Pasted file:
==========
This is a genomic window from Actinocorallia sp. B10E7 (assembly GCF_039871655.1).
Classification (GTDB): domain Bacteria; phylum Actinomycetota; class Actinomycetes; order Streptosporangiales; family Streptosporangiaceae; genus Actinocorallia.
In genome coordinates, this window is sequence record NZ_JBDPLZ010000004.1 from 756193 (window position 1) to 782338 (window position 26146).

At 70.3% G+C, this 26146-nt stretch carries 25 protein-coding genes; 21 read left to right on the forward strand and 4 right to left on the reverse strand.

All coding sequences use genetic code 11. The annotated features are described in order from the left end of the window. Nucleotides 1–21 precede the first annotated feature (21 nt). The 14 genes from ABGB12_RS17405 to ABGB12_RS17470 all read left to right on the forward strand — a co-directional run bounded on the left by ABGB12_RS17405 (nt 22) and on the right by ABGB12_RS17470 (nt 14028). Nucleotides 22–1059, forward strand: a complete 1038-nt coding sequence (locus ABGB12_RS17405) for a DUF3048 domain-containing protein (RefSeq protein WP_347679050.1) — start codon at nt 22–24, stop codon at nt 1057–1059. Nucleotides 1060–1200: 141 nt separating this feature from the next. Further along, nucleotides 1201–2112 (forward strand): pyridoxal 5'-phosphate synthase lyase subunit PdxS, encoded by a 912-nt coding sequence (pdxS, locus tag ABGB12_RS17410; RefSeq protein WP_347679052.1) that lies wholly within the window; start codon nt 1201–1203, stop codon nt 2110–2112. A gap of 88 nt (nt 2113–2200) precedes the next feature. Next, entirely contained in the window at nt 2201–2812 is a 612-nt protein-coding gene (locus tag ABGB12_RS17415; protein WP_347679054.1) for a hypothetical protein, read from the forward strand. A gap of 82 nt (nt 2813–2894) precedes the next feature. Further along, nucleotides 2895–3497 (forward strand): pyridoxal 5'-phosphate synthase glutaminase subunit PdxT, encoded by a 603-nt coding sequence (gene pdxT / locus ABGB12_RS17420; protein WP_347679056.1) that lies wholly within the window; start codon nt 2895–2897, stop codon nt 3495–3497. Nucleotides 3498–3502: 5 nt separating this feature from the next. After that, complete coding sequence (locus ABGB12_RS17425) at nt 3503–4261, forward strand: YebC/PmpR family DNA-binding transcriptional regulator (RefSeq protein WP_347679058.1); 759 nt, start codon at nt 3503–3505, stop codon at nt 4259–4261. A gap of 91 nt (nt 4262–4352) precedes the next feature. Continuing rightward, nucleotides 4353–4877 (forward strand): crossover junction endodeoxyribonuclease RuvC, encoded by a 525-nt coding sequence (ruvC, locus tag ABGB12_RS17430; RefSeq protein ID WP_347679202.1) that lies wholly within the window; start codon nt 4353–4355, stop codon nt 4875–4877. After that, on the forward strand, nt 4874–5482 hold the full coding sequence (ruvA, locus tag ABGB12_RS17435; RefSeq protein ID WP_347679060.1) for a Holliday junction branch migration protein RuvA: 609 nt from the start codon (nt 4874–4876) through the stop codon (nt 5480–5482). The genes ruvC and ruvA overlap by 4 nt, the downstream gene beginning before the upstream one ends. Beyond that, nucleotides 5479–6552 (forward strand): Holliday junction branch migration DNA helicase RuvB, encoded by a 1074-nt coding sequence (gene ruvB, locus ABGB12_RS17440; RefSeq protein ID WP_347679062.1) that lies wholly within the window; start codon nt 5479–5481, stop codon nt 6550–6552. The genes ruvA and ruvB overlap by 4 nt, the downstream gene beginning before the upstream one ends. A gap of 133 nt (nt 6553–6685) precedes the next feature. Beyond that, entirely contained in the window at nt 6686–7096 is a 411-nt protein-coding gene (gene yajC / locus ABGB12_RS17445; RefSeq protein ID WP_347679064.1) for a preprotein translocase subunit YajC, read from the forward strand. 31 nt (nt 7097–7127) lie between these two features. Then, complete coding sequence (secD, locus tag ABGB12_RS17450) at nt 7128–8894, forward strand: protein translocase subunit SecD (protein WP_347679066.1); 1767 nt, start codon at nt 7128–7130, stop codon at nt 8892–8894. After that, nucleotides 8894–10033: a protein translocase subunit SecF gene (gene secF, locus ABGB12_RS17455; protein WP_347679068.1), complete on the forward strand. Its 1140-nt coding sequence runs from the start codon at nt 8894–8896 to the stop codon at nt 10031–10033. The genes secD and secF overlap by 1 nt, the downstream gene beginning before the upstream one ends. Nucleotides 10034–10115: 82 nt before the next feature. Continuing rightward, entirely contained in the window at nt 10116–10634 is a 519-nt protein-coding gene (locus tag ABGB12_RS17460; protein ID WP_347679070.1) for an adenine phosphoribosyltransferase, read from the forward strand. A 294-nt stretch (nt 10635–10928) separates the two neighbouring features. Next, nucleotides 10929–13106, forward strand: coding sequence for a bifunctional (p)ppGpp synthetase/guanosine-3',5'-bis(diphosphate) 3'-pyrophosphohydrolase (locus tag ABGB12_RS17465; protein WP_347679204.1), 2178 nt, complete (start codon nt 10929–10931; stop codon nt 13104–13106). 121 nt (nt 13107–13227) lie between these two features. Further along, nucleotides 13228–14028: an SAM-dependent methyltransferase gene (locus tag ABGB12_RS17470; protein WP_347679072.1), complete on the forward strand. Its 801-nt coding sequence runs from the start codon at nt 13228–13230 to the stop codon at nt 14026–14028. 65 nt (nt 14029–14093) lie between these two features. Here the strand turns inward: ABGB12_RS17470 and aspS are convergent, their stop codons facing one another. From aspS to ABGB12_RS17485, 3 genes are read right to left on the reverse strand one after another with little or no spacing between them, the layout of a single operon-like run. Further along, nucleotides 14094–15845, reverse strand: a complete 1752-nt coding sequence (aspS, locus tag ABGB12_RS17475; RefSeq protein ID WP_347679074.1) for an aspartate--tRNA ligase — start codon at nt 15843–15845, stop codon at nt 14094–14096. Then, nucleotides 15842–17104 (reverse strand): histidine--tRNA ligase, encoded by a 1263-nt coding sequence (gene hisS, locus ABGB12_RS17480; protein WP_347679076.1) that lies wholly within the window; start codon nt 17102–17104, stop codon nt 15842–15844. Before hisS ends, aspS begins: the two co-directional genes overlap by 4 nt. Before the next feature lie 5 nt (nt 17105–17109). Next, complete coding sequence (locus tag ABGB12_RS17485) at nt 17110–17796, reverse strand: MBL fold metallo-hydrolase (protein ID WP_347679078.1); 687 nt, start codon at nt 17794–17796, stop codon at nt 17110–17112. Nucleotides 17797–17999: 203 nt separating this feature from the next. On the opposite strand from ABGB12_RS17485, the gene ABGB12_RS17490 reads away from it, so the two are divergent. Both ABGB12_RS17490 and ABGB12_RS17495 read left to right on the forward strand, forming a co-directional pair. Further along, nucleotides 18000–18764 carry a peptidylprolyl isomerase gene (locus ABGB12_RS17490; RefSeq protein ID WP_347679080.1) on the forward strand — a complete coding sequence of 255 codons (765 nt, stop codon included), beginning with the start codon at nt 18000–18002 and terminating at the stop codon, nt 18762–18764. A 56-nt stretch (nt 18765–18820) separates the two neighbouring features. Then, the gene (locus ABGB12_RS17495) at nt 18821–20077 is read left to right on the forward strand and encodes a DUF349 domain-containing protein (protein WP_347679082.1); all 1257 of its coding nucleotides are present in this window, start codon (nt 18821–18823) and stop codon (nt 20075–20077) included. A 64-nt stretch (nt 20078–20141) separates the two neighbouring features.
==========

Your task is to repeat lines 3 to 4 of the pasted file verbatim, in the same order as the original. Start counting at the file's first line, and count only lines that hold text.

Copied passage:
In genome coordinates, this window is sequence record NZ_JBDPLZ010000004.1 from 756193 (window position 1) to 782338 (window position 26146).

At 70.3% G+C, this 26146-nt stretch carries 25 protein-coding genes; 21 read left to right on the forward strand and 4 right to left on the reverse strand.